Wealthy broker is jailed for six months over sex attack
THE family of a sexual assault victim is horrified at the leniency of a sentence handed down to the wealthy aviation broker found guilty of the attack.
Businessman Anthony Lyons (51) was yesterday sentenced to six years for his vicious attack on a 27-year-old woman in October 2010 -- however, he'll serve just six months in prison.
Lyons was called a "man of means" by Judge Desmond Hogan, who ordered him to pay his victim €75,000 in compensation and suspended five-and-a-half years of the sentence.
Speaking briefly to journalists outside the court yesterday, a family member of the victim reacted angrily to the sentence and said it was a disgrace.
Later, her aunt Susan said in a radio interview that the victim did not want the money and that the family were disappointed by the sentence.
The Dublin Rape Crisis Centre has raised questions over the fine and the decision to suspend all but six months of the prison term.
In a statement, Ellen O'Malley-Dunlop, chief executive of the centre, said it appeared a man with money was buying his way out of a custodial sentence.
She said it brought into question the fairness of the criminal justice system "as such an option is not available to a person with no money".
A spokesman for Justice Minister Alan Shatter said that it would not be appropriate for the minister to comment on the case last night.
Lyons, from Griffith Avenue, Dublin, had pleaded not guilty at Dublin Circuit Criminal Court to the sexual assault of the woman in the early hours of October 3, 2010.
Lyons admitted the attack but claimed he was overcome with an "irresistible urge" due to the combination of alcohol, cholesterol medicine and cough syrup.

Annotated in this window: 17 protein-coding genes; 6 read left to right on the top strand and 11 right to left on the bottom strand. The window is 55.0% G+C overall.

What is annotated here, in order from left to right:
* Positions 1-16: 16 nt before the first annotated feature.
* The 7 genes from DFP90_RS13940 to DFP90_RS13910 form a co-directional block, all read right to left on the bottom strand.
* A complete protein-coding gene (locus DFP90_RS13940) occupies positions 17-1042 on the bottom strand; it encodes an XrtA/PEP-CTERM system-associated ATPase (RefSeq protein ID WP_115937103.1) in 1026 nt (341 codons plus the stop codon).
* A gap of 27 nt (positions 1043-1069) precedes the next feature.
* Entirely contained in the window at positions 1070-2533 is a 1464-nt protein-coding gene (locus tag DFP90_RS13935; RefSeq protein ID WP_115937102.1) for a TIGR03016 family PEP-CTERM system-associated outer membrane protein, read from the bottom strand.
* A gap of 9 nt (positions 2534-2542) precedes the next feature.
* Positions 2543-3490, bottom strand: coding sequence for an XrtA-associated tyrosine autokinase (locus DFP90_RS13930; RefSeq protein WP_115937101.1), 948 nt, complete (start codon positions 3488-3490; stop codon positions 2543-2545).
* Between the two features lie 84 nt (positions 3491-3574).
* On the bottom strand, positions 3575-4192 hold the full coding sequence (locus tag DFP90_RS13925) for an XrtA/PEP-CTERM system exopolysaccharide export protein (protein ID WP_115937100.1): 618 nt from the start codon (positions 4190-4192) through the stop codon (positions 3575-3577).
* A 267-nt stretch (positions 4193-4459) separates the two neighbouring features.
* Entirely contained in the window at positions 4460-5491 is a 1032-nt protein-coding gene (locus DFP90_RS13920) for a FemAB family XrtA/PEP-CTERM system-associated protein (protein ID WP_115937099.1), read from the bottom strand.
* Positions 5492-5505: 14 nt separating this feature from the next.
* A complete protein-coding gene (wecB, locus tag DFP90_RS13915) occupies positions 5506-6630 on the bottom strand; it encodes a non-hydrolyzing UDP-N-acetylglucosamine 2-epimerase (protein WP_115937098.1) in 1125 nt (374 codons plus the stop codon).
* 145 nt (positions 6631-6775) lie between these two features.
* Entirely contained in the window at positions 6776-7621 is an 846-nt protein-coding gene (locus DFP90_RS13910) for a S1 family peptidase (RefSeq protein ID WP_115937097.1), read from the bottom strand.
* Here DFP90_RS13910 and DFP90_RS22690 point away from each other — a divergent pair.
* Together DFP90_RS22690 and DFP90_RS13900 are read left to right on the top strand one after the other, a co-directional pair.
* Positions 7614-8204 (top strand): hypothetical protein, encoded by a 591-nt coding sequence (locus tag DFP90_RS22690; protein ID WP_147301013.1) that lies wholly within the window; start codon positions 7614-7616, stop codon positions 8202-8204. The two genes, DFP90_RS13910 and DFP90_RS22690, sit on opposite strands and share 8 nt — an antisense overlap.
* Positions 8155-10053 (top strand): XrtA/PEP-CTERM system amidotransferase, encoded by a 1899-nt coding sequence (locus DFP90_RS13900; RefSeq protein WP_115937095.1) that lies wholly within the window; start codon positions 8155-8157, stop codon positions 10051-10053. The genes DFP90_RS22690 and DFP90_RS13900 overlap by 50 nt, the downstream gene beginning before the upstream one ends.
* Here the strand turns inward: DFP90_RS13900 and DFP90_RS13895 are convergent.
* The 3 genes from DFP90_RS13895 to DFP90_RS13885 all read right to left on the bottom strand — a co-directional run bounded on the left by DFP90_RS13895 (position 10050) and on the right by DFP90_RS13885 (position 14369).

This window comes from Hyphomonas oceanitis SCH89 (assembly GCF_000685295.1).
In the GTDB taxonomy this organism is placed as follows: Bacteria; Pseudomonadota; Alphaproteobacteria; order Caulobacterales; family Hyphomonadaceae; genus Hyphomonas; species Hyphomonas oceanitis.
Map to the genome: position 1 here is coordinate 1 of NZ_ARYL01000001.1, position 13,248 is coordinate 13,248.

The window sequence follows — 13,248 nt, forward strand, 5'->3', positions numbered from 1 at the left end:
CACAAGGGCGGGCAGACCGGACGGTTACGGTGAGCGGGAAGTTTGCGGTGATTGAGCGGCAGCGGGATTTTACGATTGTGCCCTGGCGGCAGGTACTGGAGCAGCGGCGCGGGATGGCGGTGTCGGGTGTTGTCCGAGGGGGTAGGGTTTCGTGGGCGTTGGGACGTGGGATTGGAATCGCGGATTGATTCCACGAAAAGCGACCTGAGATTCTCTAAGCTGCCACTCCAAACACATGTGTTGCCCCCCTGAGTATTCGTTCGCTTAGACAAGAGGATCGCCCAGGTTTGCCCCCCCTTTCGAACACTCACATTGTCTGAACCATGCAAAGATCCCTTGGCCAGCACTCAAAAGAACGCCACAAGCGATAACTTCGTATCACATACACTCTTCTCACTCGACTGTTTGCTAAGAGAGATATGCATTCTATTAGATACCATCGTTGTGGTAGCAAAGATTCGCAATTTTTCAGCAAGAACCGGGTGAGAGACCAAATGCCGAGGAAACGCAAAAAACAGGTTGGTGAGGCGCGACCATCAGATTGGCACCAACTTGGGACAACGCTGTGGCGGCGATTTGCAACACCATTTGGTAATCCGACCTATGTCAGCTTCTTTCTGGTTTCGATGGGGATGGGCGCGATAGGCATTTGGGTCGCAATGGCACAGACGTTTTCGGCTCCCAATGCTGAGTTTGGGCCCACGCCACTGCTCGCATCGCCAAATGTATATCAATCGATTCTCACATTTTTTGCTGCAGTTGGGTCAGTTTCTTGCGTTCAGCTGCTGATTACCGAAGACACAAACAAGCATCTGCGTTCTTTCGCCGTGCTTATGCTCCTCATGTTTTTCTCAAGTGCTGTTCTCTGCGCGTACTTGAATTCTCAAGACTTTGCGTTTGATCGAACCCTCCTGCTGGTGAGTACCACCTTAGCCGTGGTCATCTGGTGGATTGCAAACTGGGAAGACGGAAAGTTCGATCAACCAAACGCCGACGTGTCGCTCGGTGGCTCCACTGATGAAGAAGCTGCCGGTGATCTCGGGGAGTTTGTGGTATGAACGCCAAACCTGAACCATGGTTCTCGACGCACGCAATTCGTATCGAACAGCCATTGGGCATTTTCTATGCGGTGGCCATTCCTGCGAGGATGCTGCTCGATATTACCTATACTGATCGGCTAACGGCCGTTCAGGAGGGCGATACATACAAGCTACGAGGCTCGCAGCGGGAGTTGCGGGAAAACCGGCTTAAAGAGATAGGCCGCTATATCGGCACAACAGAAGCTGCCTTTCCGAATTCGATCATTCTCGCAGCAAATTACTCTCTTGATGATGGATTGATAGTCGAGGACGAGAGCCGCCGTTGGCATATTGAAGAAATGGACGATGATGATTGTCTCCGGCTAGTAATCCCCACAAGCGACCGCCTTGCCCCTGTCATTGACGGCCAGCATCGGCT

Judge Hogan accepted that Lyons had not contested the facts of the woman's allegation and his legal team had told the judge that they did not require the victim to give evidence.
However, she decided to take the stand to tell her story.
The jury rejected Lyons's claim that the effects of a combination of his recently prescribed medicine with alcohol made him attack the woman.
The judge said he had "no doubt" that it was a serious offence, which had involved "violence of a seriously frightening nature".
"He had rugby-tackled this young lady to the ground in a dark area," he said.
He commented that the effects of what happened to her would continue "beyond any sentence I can impose".
"The long-abiding psychological trauma suffered by her is perhaps seriously greater than the physical injuries she sustained," the judge commented.
"There is little doubt that a very serious wrong has been done on her by a person who has expressed remorse, has been hitherto of good character, is well regarded and is unlikely to reoffend," he added.
The judge said that he considered a psychiatric report, a probation report and "a myriad testimonials" that had been prepared for the sentence hearing.
Meanwhile, AstraZeneca, the company behind the Crestor Rosuvastatin cholesterol medicine mentioned in the trial, has welcomed the verdict.
"All of our products undergo strict testing as to ensure they are both safe and effective for patients," a statement said.
"There is no evidence to suggest Crestor has the effect claimed by the defendant."
A spokesperson for the Director of Public Prosecutions would not comment on whether the sentence will be appealed.